Zelda: Breath of the Wild
Image: Nintendo

The Legend of Zelda: Breath of the Wild is the most definitive open world game in the series to date. While previous Zelda games offered the illusion of an open world, there were often visible areas which the player would be prevented from exploring.

Speaking to WIRED, game director Eiji Aonuma explained his fears of allowing the player to have complete freedom to roam unguided - "I thought that making the user get lost was a sin".

Aonuma recalls his experience with the launch of The Legend of Zelda: Skyward Sword, "A lot of the feedback that I received from the players of Skyward Sword is that they saw these pockets of land, but couldn't explore what was between them". This criticism is something the Zelda team was determined to improve on for this joint Wii U / NX iteration of the popular franchise.

To overcome the issue of getting lost in Breath of the Wild and give players scope to explore unfettered, Aonuma says "Link can climb up high and look down from cliffs, It's kind of like 2-D gameplay". That's certainly been our experience in our own hands on time with Zelda: Breath of the Wild. Our man at E3, Morgan Sleeper says "seeing a far-off shrine in what would otherwise be the background, and actually making our way there by trekking over hills, across fields and through valleys was striking, and immediately made Breath of the Wild stand out from any other Zelda game we've seen. But equally impressive was how the game's mechanics back-up the seamlessness of that open-world design."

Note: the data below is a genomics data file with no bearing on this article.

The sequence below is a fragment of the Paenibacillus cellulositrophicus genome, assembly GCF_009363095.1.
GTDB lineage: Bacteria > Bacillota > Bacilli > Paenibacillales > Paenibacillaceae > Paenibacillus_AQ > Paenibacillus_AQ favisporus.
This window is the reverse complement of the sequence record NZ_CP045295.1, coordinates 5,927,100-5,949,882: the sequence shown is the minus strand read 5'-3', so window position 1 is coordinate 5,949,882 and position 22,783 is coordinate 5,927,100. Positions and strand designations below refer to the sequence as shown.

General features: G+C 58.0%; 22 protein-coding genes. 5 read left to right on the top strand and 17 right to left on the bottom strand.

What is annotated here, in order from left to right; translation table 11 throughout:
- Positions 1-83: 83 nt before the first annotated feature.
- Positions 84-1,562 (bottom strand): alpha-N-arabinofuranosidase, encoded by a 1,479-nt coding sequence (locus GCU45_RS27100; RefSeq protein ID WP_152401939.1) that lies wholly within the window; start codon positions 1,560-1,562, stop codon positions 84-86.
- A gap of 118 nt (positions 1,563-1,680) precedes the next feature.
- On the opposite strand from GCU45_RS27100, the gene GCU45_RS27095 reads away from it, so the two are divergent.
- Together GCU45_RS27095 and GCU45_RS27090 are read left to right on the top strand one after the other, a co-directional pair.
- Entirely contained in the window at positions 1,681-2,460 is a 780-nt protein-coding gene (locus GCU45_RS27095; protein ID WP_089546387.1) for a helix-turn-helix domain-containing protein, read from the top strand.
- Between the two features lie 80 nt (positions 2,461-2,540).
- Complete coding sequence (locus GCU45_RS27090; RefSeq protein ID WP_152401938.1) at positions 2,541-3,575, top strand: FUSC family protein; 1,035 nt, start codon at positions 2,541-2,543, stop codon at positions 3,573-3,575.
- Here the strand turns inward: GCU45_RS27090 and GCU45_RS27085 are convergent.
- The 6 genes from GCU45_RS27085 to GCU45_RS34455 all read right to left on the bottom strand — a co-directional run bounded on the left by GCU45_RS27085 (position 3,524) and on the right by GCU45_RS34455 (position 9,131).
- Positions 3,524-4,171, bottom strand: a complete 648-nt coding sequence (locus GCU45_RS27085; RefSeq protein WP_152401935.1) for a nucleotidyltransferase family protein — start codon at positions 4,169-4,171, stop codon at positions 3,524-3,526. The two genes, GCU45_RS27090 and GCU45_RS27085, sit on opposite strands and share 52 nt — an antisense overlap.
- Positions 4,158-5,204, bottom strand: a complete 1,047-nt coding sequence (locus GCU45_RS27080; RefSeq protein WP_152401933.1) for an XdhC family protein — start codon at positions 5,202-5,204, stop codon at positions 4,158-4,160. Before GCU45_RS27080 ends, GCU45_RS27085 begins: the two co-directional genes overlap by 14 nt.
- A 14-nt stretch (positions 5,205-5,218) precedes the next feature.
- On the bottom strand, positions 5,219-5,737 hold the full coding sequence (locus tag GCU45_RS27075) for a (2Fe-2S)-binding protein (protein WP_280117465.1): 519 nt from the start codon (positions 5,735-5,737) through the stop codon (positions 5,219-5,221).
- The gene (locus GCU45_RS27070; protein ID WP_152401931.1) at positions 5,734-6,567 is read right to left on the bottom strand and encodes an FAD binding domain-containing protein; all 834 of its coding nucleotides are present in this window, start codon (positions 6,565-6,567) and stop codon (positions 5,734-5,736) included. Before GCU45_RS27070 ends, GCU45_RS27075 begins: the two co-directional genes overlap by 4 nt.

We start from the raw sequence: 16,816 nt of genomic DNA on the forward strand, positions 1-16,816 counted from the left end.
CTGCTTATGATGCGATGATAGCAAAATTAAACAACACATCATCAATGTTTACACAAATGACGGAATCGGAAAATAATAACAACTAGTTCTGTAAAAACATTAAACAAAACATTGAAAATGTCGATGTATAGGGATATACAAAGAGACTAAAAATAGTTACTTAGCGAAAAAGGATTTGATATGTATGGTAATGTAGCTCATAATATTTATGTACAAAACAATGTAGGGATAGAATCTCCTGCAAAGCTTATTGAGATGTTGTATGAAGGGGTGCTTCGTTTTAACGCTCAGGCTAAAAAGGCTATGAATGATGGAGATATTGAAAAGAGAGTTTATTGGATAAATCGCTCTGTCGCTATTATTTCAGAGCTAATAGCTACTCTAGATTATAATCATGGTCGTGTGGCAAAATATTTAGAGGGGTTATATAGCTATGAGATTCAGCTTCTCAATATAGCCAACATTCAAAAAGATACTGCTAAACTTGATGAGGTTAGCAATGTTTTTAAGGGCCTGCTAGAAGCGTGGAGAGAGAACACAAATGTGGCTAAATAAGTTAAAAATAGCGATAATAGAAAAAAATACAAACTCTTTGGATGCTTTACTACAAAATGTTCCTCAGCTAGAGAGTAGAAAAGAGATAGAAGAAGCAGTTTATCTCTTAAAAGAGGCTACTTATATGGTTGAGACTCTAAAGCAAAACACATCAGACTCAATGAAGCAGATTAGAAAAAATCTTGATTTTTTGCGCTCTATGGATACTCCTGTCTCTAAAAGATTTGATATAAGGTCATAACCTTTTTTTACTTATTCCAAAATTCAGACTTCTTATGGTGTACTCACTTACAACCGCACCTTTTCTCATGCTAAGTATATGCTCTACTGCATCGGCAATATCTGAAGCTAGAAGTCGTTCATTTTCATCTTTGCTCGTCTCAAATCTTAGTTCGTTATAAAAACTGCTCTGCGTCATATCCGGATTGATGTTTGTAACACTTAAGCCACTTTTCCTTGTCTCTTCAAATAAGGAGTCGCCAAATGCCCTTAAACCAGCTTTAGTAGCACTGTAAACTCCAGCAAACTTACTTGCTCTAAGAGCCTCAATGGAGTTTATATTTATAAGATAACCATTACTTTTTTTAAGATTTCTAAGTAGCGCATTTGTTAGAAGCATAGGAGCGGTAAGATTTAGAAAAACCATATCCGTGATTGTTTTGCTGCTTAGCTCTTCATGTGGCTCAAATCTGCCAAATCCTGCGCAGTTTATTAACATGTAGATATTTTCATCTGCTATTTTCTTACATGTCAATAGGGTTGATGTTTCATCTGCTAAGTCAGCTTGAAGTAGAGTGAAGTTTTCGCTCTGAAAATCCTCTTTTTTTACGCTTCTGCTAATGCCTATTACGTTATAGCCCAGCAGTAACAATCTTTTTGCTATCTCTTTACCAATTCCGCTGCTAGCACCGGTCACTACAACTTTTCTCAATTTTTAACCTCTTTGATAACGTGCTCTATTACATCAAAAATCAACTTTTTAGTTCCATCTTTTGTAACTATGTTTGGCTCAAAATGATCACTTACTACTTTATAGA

Shigeru Miyamoto remains a key influence, too, as Aonuma explained. "Miyamoto is God. So even when I say, hey, this is what I think should be done, they'll always question: 'Well, what would Miyamoto say?' Up until about two years ago, Miyamoto actually had a lot of comments and advice about Breath of the Wild."

There are a lot more interesting insights from Mr Aonuma into the design of Breath of the Wild in the WIRED article, including how the development team includes staff well versed in current-day Triple-A trends.

Do you relish the idea of exploring without limits in this new Zelda game, or do you fear getting lost? As always, let us know your thoughts with a comment below.

[source wired.com]